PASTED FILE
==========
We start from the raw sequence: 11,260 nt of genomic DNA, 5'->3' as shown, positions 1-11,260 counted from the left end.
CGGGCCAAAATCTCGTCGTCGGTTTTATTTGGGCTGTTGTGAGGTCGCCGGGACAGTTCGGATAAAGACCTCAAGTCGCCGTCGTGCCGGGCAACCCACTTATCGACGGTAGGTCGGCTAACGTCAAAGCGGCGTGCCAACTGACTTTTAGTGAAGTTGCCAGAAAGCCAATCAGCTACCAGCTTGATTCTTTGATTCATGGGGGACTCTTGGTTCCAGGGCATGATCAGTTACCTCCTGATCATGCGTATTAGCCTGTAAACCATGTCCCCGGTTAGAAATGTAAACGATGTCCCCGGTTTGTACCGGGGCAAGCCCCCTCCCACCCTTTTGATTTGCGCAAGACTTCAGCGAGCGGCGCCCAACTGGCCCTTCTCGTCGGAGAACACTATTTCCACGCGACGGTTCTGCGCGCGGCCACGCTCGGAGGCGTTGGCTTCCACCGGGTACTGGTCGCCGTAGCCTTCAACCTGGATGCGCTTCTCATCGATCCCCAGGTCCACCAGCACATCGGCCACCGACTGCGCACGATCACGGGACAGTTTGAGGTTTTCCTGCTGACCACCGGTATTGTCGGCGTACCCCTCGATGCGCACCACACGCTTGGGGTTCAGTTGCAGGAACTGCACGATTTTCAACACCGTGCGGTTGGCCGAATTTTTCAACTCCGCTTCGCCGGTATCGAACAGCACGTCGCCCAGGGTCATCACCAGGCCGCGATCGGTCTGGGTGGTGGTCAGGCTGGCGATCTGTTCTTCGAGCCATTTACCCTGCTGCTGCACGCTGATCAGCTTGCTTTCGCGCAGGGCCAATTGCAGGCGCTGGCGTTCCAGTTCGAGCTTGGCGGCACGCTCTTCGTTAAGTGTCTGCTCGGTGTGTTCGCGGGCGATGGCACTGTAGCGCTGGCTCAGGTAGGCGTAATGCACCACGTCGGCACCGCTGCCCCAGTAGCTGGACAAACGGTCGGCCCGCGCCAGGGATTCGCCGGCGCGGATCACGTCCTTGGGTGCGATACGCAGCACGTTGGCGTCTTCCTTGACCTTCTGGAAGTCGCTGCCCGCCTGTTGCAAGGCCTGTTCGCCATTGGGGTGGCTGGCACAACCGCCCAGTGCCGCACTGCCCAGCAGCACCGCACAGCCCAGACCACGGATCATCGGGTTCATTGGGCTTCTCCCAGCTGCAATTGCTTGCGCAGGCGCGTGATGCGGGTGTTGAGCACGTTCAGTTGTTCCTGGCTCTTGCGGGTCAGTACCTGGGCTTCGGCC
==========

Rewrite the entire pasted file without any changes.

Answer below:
We start from the raw sequence: 11,260 nt of genomic DNA, 5'->3' as shown, positions 1-11,260 counted from the left end.
CGGGCCAAAATCTCGTCGTCGGTTTTATTTGGGCTGTTGTGAGGTCGCCGGGACAGTTCGGATAAAGACCTCAAGTCGCCGTCGTGCCGGGCAACCCACTTATCGACGGTAGGTCGGCTAACGTCAAAGCGGCGTGCCAACTGACTTTTAGTGAAGTTGCCAGAAAGCCAATCAGCTACCAGCTTGATTCTTTGATTCATGGGGGACTCTTGGTTCCAGGGCATGATCAGTTACCTCCTGATCATGCGTATTAGCCTGTAAACCATGTCCCCGGTTAGAAATGTAAACGATGTCCCCGGTTTGTACCGGGGCAAGCCCCCTCCCACCCTTTTGATTTGCGCAAGACTTCAGCGAGCGGCGCCCAACTGGCCCTTCTCGTCGGAGAACACTATTTCCACGCGACGGTTCTGCGCGCGGCCACGCTCGGAGGCGTTGGCTTCCACCGGGTACTGGTCGCCGTAGCCTTCAACCTGGATGCGCTTCTCATCGATCCCCAGGTCCACCAGCACATCGGCCACCGACTGCGCACGATCACGGGACAGTTTGAGGTTTTCCTGCTGACCACCGGTATTGTCGGCGTACCCCTCGATGCGCACCACACGCTTGGGGTTCAGTTGCAGGAACTGCACGATTTTCAACACCGTGCGGTTGGCCGAATTTTTCAACTCCGCTTCGCCGGTATCGAACAGCACGTCGCCCAGGGTCATCACCAGGCCGCGATCGGTCTGGGTGGTGGTCAGGCTGGCGATCTGTTCTTCGAGCCATTTACCCTGCTGCTGCACGCTGATCAGCTTGCTTTCGCGCAGGGCCAATTGCAGGCGCTGGCGTTCCAGTTCGAGCTTGGCGGCACGCTCTTCGTTAAGTGTCTGCTCGGTGTGTTCGCGGGCGATGGCACTGTAGCGCTGGCTCAGGTAGGCGTAATGCACCACGTCGGCACCGCTGCCCCAGTAGCTGGACAAACGGTCGGCCCGCGCCAGGGATTCGCCGGCGCGGATCACGTCCTTGGGTGCGATACGCAGCACGTTGGCGTCTTCCTTGACCTTCTGGAAGTCGCTGCCCGCCTGTTGCAAGGCCTGTTCGCCATTGGGGTGGCTGGCACAACCGCCCAGTGCCGCACTGCCCAGCAGCACCGCACAGCCCAGACCACGGATCATCGGGTTCATTGGGCTTCTCCCAGCTGCAATTGCTTGCGCAGGCGCGTGATGCGGGTGTTGAGCACGTTCAGTTGTTCCTGGCTCTTGCGGGTCAGTACCTGGGCTTCGGCC